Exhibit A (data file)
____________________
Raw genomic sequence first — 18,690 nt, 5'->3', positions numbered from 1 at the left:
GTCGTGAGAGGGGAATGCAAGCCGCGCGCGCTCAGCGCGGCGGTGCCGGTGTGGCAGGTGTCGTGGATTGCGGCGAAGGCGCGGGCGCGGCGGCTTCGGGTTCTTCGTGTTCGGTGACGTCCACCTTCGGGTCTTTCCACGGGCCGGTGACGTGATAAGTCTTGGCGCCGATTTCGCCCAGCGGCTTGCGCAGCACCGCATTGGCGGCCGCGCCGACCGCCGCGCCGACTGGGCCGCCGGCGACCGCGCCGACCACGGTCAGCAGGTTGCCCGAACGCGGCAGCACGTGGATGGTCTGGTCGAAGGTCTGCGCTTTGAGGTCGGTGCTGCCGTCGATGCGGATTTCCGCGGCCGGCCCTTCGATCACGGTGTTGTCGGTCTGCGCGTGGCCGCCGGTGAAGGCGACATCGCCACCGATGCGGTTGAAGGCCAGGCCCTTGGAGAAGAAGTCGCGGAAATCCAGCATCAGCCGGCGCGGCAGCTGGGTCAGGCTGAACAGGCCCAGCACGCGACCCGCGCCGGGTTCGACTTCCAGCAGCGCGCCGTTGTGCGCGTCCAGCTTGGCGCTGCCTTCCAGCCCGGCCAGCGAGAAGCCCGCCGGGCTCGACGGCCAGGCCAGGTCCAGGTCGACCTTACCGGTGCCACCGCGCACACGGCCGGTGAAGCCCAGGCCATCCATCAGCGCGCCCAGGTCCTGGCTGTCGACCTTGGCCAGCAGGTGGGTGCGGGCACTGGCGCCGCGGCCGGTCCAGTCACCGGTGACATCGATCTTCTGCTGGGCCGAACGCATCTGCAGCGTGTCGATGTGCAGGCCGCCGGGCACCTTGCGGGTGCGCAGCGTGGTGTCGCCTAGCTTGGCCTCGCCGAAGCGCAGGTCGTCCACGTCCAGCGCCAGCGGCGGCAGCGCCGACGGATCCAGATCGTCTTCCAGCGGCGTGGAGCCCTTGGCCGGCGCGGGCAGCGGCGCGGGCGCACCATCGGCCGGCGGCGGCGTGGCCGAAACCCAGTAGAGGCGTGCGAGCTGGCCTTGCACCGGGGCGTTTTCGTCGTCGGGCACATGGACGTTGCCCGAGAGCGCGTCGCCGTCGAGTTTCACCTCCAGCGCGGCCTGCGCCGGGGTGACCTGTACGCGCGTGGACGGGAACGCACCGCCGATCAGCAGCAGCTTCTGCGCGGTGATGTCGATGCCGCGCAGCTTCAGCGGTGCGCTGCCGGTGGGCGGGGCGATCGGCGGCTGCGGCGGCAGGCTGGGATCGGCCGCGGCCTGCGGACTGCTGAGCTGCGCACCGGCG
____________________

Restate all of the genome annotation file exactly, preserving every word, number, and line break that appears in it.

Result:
Raw genomic sequence first — 18,690 nt, 5'->3', positions numbered from 1 at the left:
GTCGTGAGAGGGGAATGCAAGCCGCGCGCGCTCAGCGCGGCGGTGCCGGTGTGGCAGGTGTCGTGGATTGCGGCGAAGGCGCGGGCGCGGCGGCTTCGGGTTCTTCGTGTTCGGTGACGTCCACCTTCGGGTCTTTCCACGGGCCGGTGACGTGATAAGTCTTGGCGCCGATTTCGCCCAGCGGCTTGCGCAGCACCGCATTGGCGGCCGCGCCGACCGCCGCGCCGACTGGGCCGCCGGCGACCGCGCCGACCACGGTCAGCAGGTTGCCCGAACGCGGCAGCACGTGGATGGTCTGGTCGAAGGTCTGCGCTTTGAGGTCGGTGCTGCCGTCGATGCGGATTTCCGCGGCCGGCCCTTCGATCACGGTGTTGTCGGTCTGCGCGTGGCCGCCGGTGAAGGCGACATCGCCACCGATGCGGTTGAAGGCCAGGCCCTTGGAGAAGAAGTCGCGGAAATCCAGCATCAGCCGGCGCGGCAGCTGGGTCAGGCTGAACAGGCCCAGCACGCGACCCGCGCCGGGTTCGACTTCCAGCAGCGCGCCGTTGTGCGCGTCCAGCTTGGCGCTGCCTTCCAGCCCGGCCAGCGAGAAGCCCGCCGGGCTCGACGGCCAGGCCAGGTCCAGGTCGACCTTACCGGTGCCACCGCGCACACGGCCGGTGAAGCCCAGGCCATCCATCAGCGCGCCCAGGTCCTGGCTGTCGACCTTGGCCAGCAGGTGGGTGCGGGCACTGGCGCCGCGGCCGGTCCAGTCACCGGTGACATCGATCTTCTGCTGGGCCGAACGCATCTGCAGCGTGTCGATGTGCAGGCCGCCGGGCACCTTGCGGGTGCGCAGCGTGGTGTCGCCTAGCTTGGCCTCGCCGAAGCGCAGGTCGTCCACGTCCAGCGCCAGCGGCGGCAGCGCCGACGGATCCAGATCGTCTTCCAGCGGCGTGGAGCCCTTGGCCGGCGCGGGCAGCGGCGCGGGCGCACCATCGGCCGGCGGCGGCGTGGCCGAAACCCAGTAGAGGCGTGCGAGCTGGCCTTGCACCGGGGCGTTTTCGTCGTCGGGCACATGGACGTTGCCCGAGAGCGCGTCGCCGTCGAGTTTCACCTCCAGCGCGGCCTGCGCCGGGGTGACCTGTACGCGCGTGGACGGGAACGCACCGCCGATCAGCAGCAGCTTCTGCGCGGTGATGTCGATGCCGCGCAGCTTCAGCGGTGCGCTGCCGGTGGGCGGGGCGATCGGCGGCTGCGGCGGCAGGCTGGGATCGGCCGCGGCCTGCGGACTGCTGAGCTGCGCACCGGCG